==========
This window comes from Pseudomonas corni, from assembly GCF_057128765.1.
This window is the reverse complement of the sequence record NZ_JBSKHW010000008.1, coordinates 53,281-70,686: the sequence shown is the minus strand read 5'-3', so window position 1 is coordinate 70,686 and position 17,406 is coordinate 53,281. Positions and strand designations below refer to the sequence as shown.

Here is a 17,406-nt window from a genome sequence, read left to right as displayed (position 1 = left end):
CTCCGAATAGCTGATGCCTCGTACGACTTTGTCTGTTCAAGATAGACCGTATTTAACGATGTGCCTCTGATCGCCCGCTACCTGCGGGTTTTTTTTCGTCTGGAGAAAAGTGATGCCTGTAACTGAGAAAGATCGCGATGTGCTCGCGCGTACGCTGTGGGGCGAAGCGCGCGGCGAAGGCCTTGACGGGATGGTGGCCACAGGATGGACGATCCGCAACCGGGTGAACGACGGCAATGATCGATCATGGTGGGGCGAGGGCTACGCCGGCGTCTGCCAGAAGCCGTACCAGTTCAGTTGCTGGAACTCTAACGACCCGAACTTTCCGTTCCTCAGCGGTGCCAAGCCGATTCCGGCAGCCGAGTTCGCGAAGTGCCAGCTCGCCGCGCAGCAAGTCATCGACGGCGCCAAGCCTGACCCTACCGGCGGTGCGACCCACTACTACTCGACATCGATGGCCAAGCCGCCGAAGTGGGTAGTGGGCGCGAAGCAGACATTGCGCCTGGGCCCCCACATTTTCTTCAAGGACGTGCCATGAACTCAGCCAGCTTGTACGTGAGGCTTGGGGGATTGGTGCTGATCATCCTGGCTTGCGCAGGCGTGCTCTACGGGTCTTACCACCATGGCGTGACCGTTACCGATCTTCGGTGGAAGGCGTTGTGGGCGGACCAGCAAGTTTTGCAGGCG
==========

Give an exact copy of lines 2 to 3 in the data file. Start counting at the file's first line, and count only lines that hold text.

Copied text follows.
This window is the reverse complement of the sequence record NZ_JBSKHW010000008.1, coordinates 53,281-70,686: the sequence shown is the minus strand read 5'-3', so window position 1 is coordinate 70,686 and position 17,406 is coordinate 53,281. Positions and strand designations below refer to the sequence as shown.

Here is a 17,406-nt window from a genome sequence, read left to right as displayed (position 1 = left end):